Specific Learning Disorders

'Specific Learning Disorder', or SLD, is an umbrella term which includes impairment in reading, writing or maths, or a combination of the three.   The term 'dyslexia' is sometimes used to describe an SLD in reading and spelling, and 'dyscalculia' refers to an SLD in maths.   Dysgraphia, a less commonly heard term, refers to difficulty with written expression.

Certain cognitive processing abilities are often impaired in individuals with SLD.  In the case of dyslexia, phonological processing (the ability to differentiate the sounds we use for speech) is commonly affected, which in turn affects orthographic knowledge (the ability to link speech sounds to specific letters).  Working memory and processing speed may also be affected.

SLDs are best thought of as existing on a continuum, which can range from mild to severe, as there is no clear-cut demarcation or definitive diagnosis.  Instead, a number of factors are considered when making a judgement as to the presence of an SLD.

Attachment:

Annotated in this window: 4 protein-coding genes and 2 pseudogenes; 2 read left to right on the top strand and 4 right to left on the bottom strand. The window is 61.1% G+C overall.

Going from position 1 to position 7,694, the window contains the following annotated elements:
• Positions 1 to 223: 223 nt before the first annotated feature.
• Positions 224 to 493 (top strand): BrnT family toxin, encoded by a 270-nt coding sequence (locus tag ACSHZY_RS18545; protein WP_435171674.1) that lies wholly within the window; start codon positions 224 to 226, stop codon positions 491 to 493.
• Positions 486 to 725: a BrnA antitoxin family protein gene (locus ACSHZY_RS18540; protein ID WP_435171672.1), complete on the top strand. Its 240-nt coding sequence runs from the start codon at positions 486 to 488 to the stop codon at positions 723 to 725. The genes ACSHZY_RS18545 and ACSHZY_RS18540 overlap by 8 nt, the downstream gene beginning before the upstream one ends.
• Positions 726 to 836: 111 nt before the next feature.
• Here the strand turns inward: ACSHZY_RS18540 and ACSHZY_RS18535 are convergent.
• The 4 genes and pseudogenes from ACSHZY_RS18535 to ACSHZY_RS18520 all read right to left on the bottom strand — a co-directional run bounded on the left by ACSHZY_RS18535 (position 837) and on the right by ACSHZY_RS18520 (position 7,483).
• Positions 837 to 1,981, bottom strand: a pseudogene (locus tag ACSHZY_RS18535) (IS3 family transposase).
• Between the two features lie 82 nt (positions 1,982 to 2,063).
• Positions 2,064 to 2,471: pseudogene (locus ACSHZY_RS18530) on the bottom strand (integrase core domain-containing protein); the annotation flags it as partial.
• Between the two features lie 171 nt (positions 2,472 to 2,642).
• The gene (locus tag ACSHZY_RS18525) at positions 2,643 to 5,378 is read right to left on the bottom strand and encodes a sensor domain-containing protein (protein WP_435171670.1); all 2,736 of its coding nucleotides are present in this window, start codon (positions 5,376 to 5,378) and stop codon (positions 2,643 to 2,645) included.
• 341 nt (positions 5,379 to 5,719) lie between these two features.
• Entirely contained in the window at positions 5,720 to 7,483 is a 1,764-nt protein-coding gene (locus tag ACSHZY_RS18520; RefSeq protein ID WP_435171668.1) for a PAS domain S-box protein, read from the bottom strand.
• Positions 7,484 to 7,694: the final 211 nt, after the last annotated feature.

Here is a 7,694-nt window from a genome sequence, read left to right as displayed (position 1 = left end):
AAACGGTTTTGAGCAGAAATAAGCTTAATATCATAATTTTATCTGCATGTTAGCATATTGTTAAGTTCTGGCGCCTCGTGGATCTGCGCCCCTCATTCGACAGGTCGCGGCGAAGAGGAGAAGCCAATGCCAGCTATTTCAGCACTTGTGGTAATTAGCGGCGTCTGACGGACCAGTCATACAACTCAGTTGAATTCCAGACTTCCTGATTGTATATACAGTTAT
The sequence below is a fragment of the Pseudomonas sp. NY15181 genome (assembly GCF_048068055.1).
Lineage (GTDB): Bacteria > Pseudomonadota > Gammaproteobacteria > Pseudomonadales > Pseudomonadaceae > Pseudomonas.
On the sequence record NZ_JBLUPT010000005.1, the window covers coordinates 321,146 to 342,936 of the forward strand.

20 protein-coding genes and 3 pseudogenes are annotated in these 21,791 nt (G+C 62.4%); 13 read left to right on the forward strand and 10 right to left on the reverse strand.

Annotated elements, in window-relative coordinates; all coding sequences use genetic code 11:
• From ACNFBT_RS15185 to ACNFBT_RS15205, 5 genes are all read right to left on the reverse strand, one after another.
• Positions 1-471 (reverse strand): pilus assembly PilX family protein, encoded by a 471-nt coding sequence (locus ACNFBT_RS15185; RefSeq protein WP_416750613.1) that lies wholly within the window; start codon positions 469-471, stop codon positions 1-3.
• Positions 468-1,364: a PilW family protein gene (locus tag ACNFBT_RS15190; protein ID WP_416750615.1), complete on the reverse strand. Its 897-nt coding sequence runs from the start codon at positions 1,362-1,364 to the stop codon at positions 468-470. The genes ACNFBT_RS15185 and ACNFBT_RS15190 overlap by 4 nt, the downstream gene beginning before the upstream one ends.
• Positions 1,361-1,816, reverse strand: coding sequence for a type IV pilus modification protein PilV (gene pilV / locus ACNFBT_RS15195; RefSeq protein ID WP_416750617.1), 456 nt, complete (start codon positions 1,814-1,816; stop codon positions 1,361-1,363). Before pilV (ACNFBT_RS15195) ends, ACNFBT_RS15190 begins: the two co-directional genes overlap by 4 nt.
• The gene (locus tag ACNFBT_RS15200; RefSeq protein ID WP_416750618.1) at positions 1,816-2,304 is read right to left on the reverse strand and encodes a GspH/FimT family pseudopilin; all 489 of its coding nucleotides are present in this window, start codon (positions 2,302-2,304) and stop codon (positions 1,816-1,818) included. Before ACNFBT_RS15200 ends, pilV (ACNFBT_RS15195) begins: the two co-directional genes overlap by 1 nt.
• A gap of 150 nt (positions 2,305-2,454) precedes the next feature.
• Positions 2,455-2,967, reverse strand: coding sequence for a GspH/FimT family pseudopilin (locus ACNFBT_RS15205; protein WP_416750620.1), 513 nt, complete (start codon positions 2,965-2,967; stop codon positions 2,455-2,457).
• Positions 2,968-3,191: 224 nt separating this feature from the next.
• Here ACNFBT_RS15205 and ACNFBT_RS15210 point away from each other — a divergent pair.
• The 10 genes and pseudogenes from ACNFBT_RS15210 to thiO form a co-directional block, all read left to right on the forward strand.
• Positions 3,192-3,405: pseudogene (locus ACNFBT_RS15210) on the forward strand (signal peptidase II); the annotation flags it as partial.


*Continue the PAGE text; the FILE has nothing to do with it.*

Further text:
For a diagnosis to be made, a number of criteria must be met.  For example, a key aspect of the disorder, which research suggests has a neurological basis, is that the academic difficulty is unexpected.  This means that academic achievement is markedly below what would be predicted when compared to the individual's general cognitive or oral language abilities (such as vocabulary knowledge, language comprehension and reasoning proficiency).  Indeed, it is not uncommon for those afflicted to have average or higher general intelligence. Secondly, as the name suggests, the impairment is specific to a particular academic area or areas, rather than a more generalised academic difficulty.      

 A diagnosis of SLD must also rule out the probability of other causative factors, such as intellectual disability, vision or hearing impairment, neurological or motor disorder, gaps in schooling, lack of familiarity with English, or social disadvantage.  

In a nutshell, people with SLDs generally have average or above intelligence, but struggle with the written word, or with understanding numbers.   Untreated, the effects can be far reaching.  Research points to a number of possible lifelong consequences, including lower rates of post-secondary education, higher rates of unemployment and under-employment, lower incomes, higher levels of psychological distress and poorer overall mental health.  Targeted intervention and support, however, can significantly improve learning outcomes, and substantially lessen other, less direct, effects.  

The first step in providing needed academic and emotional support is to establish whether or not the learning difficulty is in fact the result of an SLD.

What are the common symptoms of SLDs?

What does a diagnostic assessment involve?